Smart meters allow energy suppliers to get remote electricity and gas readings of households and businesses using mobile phone-type signals and wireless technologies.
The roll-out of smart meters in the UK is due to take place between 2015 and 2020 with an estimated 53 million devices to be installed by energy suppliers in 28 million homes and two million businesses.
The Department of Energy (DECC) estimates that the roll-out of smart meters cost around £12.1 billion and these costs will be passed onto consumers. However, smart meters are expected to achieve approximate savings of £18.8 billion.
MPs on the Committee first investigated UK Smart Meters in 2013 and they are now investigating the government’s progress on this project. In its last report, MPs were broadly supportive of smart meters but highlighted areas for ‘more clarity’ – including keeping costs under control and consumer savings.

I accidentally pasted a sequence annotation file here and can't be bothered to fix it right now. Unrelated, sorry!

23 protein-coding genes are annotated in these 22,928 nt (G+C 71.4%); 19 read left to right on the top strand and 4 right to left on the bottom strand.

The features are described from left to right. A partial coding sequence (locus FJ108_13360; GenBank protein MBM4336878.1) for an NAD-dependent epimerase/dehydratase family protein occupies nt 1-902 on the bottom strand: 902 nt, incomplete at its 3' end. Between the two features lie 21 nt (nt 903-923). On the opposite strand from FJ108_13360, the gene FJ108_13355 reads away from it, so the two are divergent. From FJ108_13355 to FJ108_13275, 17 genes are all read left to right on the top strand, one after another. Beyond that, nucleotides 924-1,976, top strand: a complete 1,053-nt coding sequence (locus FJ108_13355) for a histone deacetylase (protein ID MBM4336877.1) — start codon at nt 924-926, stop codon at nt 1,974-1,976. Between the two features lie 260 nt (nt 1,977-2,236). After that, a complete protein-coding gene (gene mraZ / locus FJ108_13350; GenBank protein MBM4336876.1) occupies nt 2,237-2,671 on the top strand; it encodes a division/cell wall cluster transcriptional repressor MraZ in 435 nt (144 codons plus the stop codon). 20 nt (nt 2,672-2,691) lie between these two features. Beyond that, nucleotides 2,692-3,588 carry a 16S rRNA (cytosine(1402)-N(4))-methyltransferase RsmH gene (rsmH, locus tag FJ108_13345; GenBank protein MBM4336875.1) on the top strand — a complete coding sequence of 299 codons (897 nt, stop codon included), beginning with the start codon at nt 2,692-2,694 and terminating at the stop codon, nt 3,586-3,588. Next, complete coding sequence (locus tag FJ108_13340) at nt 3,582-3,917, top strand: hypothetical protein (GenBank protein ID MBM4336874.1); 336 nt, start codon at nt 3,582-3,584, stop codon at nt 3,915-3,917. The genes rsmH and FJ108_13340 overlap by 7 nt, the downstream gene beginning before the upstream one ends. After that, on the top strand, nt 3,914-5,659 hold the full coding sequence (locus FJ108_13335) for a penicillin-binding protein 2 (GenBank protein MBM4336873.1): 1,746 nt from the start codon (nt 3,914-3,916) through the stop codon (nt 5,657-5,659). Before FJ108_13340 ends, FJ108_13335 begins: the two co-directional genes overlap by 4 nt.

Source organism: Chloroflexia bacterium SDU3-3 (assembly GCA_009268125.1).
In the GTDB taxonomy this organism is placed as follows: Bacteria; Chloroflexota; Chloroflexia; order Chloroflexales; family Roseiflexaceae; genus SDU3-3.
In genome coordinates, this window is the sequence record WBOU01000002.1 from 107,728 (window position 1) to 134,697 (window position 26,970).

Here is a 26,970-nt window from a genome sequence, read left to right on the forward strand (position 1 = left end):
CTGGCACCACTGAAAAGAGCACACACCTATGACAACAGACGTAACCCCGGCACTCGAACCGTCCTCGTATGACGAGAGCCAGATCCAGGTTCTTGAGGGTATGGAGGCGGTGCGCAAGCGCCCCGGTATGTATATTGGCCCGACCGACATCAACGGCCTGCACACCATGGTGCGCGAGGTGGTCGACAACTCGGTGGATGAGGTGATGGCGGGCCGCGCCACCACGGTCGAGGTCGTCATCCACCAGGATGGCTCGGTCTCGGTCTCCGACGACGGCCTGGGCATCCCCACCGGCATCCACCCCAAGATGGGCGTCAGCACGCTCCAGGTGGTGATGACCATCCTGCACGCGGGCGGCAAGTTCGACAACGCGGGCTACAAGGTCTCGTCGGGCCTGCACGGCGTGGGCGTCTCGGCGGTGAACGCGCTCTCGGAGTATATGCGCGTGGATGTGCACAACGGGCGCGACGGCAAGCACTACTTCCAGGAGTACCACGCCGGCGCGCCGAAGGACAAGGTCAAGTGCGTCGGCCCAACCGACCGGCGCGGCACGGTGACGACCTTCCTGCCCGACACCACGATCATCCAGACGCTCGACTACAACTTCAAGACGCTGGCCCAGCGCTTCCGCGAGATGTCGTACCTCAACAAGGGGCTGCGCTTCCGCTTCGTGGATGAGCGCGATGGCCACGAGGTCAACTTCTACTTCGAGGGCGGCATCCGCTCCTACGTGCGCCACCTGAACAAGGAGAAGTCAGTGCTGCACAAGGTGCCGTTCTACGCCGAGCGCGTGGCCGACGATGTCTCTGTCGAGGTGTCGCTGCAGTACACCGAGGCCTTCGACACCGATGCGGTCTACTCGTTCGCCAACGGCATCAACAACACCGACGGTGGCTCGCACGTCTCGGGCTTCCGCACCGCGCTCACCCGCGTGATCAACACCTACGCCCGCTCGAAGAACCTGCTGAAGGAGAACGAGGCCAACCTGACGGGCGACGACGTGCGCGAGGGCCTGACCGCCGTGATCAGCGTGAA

MPs have specifically asked for submissions on the following for consideration in their new inquiry:
- What progress has been made on smart meter roll-out since our last report on this subject?
- To what extent has the Government addressed the concerns we raised about smart-meter roll-out, and the concerns raised by other interested parties since their last report?
- What are the remaining challenges (technical, communication or other) associated with launching the mass roll-out of smart meters in 2015, and completing it by 2020?
- How can these challenges be overcome?
- Is it necessary to introduce time of use pricing for electricity?
Deadline for submissions is 4 November 2014.
These should be sent to The Clerk, Energy and Climate Change Committee, 14 Tothill Street, London, SW1H 9NB.